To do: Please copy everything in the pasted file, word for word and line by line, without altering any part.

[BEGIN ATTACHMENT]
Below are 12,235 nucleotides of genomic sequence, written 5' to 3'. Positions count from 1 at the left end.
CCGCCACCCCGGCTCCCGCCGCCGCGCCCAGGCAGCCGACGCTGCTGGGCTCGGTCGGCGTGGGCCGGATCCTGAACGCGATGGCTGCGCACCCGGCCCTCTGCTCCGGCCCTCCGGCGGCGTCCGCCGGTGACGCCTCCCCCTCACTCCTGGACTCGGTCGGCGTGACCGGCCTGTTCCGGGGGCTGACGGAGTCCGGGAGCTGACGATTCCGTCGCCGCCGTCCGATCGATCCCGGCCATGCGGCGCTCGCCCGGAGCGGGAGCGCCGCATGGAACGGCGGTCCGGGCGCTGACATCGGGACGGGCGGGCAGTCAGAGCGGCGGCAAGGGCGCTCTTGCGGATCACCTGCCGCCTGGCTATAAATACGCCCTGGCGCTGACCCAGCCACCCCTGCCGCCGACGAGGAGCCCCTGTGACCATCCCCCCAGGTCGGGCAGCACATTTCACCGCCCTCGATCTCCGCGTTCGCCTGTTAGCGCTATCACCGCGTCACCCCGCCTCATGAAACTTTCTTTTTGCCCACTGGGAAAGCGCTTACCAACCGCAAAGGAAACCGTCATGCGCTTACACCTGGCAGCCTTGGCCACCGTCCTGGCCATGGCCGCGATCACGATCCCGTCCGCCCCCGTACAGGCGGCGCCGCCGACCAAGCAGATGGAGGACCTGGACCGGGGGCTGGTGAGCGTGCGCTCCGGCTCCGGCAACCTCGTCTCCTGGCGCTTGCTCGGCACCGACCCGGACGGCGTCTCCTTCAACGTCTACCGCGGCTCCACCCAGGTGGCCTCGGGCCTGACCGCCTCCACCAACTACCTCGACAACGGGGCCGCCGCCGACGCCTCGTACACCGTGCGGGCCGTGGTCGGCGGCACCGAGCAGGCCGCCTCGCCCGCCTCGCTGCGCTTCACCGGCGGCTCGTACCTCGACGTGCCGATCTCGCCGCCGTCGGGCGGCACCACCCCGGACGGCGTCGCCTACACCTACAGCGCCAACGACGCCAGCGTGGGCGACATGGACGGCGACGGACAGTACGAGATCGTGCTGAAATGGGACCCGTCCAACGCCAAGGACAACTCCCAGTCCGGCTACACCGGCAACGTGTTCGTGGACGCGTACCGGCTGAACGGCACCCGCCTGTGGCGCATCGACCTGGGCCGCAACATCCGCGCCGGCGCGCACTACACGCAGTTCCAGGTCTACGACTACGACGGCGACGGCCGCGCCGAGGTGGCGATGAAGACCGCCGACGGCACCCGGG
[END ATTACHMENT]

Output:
Below are 12,235 nucleotides of genomic sequence, written 5' to 3'. Positions count from 1 at the left end.
CCGCCACCCCGGCTCCCGCCGCCGCGCCCAGGCAGCCGACGCTGCTGGGCTCGGTCGGCGTGGGCCGGATCCTGAACGCGATGGCTGCGCACCCGGCCCTCTGCTCCGGCCCTCCGGCGGCGTCCGCCGGTGACGCCTCCCCCTCACTCCTGGACTCGGTCGGCGTGACCGGCCTGTTCCGGGGGCTGACGGAGTCCGGGAGCTGACGATTCCGTCGCCGCCGTCCGATCGATCCCGGCCATGCGGCGCTCGCCCGGAGCGGGAGCGCCGCATGGAACGGCGGTCCGGGCGCTGACATCGGGACGGGCGGGCAGTCAGAGCGGCGGCAAGGGCGCTCTTGCGGATCACCTGCCGCCTGGCTATAAATACGCCCTGGCGCTGACCCAGCCACCCCTGCCGCCGACGAGGAGCCCCTGTGACCATCCCCCCAGGTCGGGCAGCACATTTCACCGCCCTCGATCTCCGCGTTCGCCTGTTAGCGCTATCACCGCGTCACCCCGCCTCATGAAACTTTCTTTTTGCCCACTGGGAAAGCGCTTACCAACCGCAAAGGAAACCGTCATGCGCTTACACCTGGCAGCCTTGGCCACCGTCCTGGCCATGGCCGCGATCACGATCCCGTCCGCCCCCGTACAGGCGGCGCCGCCGACCAAGCAGATGGAGGACCTGGACCGGGGGCTGGTGAGCGTGCGCTCCGGCTCCGGCAACCTCGTCTCCTGGCGCTTGCTCGGCACCGACCCGGACGGCGTCTCCTTCAACGTCTACCGCGGCTCCACCCAGGTGGCCTCGGGCCTGACCGCCTCCACCAACTACCTCGACAACGGGGCCGCCGCCGACGCCTCGTACACCGTGCGGGCCGTGGTCGGCGGCACCGAGCAGGCCGCCTCGCCCGCCTCGCTGCGCTTCACCGGCGGCTCGTACCTCGACGTGCCGATCTCGCCGCCGTCGGGCGGCACCACCCCGGACGGCGTCGCCTACACCTACAGCGCCAACGACGCCAGCGTGGGCGACATGGACGGCGACGGACAGTACGAGATCGTGCTGAAATGGGACCCGTCCAACGCCAAGGACAACTCCCAGTCCGGCTACACCGGCAACGTGTTCGTGGACGCGTACCGGCTGAACGGCACCCGCCTGTGGCGCATCGACCTGGGCCGCAACATCCGCGCCGGCGCGCACTACACGCAGTTCCAGGTCTACGACTACGACGGCGACGGCCGCGCCGAGGTGGCGATGAAGACCGCCGACGGCACCCGGG